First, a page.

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Discussion paper

This paper brings together the latest on financing of education.

Key Issues/Strands

  • Adequate and sustainable financing matched to country needs
  • Equity and efficiency of spending on education
Thematic Action Track 5 Financing of education

Comments (15)

Justice for All
Justice for All

Sad to say many children are being left behind and funding is not equal. We Regarding refugees, please note there are 100 million of displaced people and a significant number are children. In Bangladesh, over half the Rohingya refugees are children and over the last five years the host government has been restricting education for younger children and blocking education for older children. This is cruel, and quite possibly a crime against humanity. Let the Summit acknowledge that there is a RIGHT to education. Our NGO is asking for a percentage of humanitarian donations to be reserved for education and for this to be enforced.

Pruszm10
Pruszm10

For education interventions to be viable in the long term and to be locally owned, they need to be deliverable within existing budget envelopes.
The case for increased national spending on education budgets is frequently rehearsed.
When students are better educated, the economy benefits significantly. History shows economic growth follows improved schooling. It is in the interest of both government Education Ministers and Finance Ministers to ensure children are not only attending school, but learning. It will not only enhance the opportunities for their nation’s youth, but also enhance the economy’s workforce.
A new independent academic study, led by the Nobel Prize-winning Economist Professor Michael Kremer into NewGlobe supported schools finds among the largest learning gains ever measured in international education; and the potential consequences for economic growth are impressive.
The learning gains demonstrated by Kremer and his co-authors could push Kenya - and countries like it - up education league tables to match countries with incomes three or four times greater per person, if replicated at scale across public education systems.Education scholars estimate education reforms resulting in a 25-point gain on Programme for International Student Assessment (PISA) (0.25 standard deviation) will increase the GDP growth rate by 0.5% annually in lower and upper middle income countries. The projected present value of the GDP benefits from education reform resulting in a 25-point increase in PISA scores is estimated to be 340% of current GDP. This staggering return on investment (ROI) has tremendous implications for quality of life, economic opportunities for youth, and general welfare. Individual economic returns to improved schooling is not a Kenyan or even African phenomenon, but applicable to any economy where increased skills lead to better wages.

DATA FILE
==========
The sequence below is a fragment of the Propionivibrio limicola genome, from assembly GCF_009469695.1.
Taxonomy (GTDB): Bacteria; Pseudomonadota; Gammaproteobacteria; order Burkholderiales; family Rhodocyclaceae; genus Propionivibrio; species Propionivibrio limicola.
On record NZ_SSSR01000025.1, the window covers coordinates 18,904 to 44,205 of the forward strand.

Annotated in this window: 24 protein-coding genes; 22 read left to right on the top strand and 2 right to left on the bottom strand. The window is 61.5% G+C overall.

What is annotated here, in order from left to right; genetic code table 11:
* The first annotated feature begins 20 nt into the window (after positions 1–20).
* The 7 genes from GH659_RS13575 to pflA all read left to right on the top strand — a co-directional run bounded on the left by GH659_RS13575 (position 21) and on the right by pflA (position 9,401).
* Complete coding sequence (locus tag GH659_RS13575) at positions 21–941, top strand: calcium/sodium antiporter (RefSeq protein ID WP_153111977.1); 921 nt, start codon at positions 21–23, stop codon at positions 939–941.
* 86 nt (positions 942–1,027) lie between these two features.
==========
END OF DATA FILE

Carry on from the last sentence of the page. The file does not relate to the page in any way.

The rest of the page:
The path to higher PISA results begins with effective early childhood and primary instruction. When learning increases mirror the results found by Kremer and his co-authors, students can be expected to perform better on later assessments as well. This suggests there are significant returns to education interventions that transform education quality throughout early childhood and primary school, increasing the percentage of students academically qualified to successfully complete secondary school and positively contribute to the workforce, and economic growth.

ROSEMARY NYAMBURA
ROSEMARY NYAMBURA

Thematic Action Track 5: Financing of Education
There still remains a huge gap in data harmonization and processing in Kenya. We need more investments in this. especially progressively updating data across the country

Naomi Nyamweya
Naomi Nyamweya

Echo above comment that it is great to see that much of what was discussed in the consultation is in the document. Would like to see:

Stronger recommendations (in discussion paper) on action on tax, including:
1) The design and implementation of a UN Tax Convention and the establishment of an intergovernmental tax body under the UN auspices, that have been long advocated for.
2) The reprogramming of national tax systems to prioritise the needs of all members using the 4Rs of Tax Justice: (first two included in some way, last two not included at all).
a) Revenue
b) Redistribution
c) Repricing: using tax to limit public ‘bads’ such as carbon emissions and other environmentally destructive profit-generating activities, in recognition of the fact that climate-related events drain financial resources for education and keep girls and boys out of school as mentioned above, and
d) Representation: to build healthier democratic processes, which include girls and boys, recognizing that a higher reliance on government spending is linked to higher quality of governance and representation.

Andressa Pellanda
Andressa Pellanda

I have carefully read the document and reviewed the consultation notes in light of it, and I post my main comments below:

1) Much of what was discussed in the consultation is in the document, which has a tone for public funding, fiscal justice and inclusion/equity as a criterion for funding - very positive.

2) The issue of regulating the performance of the private sector, including to resolve conflicts of interest, reviewing decision-making and governance spaces on financing in the international and national scenarios for education (which often favor the private for profit sector to the detriment of the participation of representative entities the educational community and the public sector), is not present in the document - very worrying.